200 F2d 796 Atlantic Seaboard Corp v. Federal Power Commission
200 F.2d 796
ATLANTIC SEABOARD CORP. et al.
FEDERAL POWER COMMISSION et al.
United States Court of Appeals Fourth Circuit.
January 2, 1953.
Edward S. Pinney, New York City (Jack W. Robbins, Richard A. Rosan, New York City, C. E. Goodwin, Charleston, W. Va., and Cravath, Swaine & Moore, New York City, on the brief), for petitioners.
W. Russell Gorman, Atty., Federal Power Commission, Washington, D. C. (Bradford Ross, Gen. Counsel, Bernard A. Foster, Jr., Asst. Gen. Counsel, and Reuben Goldberg, Atty., Federal Power Commission, Washington, D. C., on the brief) for respondent Federal Power Commission.
James O. Watts, Jr., Lynchburg, Va., for respondents Commonwealth Natural Gas Corp. and Lynchburg Gas Co.
Stoddard M. Stevens, New York City (John Richardson, Jr., New York City, and C. Oscar Berry, Washington, D. C., on the brief), for respondent Washington Gas Light Co.
Before PARKER, Chief Judge, and SOPER and DOBIE, Circuit Judges.
The Federal Power Commission, after making in its brief the point that the order of April 25, 1952 sought to be reviewed "has no economic impact or other injury on petitioners", files a petition for rehearing because we sustained the point and remanded the case to the Commission with direction "to pass upon the tariffs filed September 7, 1951 and with leave to petitioners to apply thereafter for review of the Commission's actions, including any matter now involved in the proceeding before us which may then be material."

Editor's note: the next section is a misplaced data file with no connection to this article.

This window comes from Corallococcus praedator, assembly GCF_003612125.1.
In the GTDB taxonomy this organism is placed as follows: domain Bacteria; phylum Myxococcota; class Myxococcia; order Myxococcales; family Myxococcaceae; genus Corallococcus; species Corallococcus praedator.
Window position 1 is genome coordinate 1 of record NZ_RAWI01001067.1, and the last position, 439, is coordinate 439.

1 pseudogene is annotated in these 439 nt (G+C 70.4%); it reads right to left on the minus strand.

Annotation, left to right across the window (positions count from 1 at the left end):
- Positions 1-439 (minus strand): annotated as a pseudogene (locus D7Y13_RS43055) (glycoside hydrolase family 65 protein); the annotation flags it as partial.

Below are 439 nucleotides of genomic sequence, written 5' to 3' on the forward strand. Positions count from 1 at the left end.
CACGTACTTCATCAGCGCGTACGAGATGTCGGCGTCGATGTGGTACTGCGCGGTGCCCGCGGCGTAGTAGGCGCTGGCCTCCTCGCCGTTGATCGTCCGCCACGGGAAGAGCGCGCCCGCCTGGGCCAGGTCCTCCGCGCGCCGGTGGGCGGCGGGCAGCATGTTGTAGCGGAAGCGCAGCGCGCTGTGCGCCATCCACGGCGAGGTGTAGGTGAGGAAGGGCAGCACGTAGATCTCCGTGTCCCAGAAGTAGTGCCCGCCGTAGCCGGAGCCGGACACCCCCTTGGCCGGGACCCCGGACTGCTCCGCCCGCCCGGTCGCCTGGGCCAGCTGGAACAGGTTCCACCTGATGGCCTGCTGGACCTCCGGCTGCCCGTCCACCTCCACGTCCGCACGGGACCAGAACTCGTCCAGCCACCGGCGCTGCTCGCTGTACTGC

The Commission complains that the effect of the remand will be to deprive petitioners of a review of the questions raised by their petition for review. If this were so, it would be a matter for complaint by petitioners and not by the Commission; but we do not think that the order of remand will have that effect. The right of review has been preserved by the petition filed and is not lost by the remand, the effect of which is to remit the whole matter to the Commission so that it may make any changes in the order that may be proper when passing upon the tariffs filed September 7, 1951. The orders entered at that time will determine whether or not the petitioners are aggrieved by the order entered April 25, 1952 and a petition to review such orders will present the questions raised by the present petition if they are then pertinent as well as other questions which may have arisen in the meantime. That there may be no question as to this, however, we have retained jurisdiction over the case and over these questions by the leave granted in the order of remand. The Commission suggests that we are without power to direct it to pass upon the tariffs filed September 7, 1951; but we unquestionably have such power as incident to our right to review its action on those tariffs as well as to review its order of April 25, 1952. See American Chain & Cable Co. v. Federal Trade Commission, 4 Cir., 142 F.2d 909.
The Commission says that the questions presented by the petition for review are of great public importance. This is true of many moot cases, but it furnishes no reason why courts should review them. This court will encourage no such piecemeal hearing of controversies as would result from reviewing the order of April 25, 1952 in advance of the Commission's passing upon the tariffs filed September 7, 1951, since it is manifest that that order can have no practical effect and will aggrieve no one until order is entered dealing with the tariffs filed September 7, 1951, and that the latter order may remove all ground of controversy from the case.
The petition for rehearing will be denied.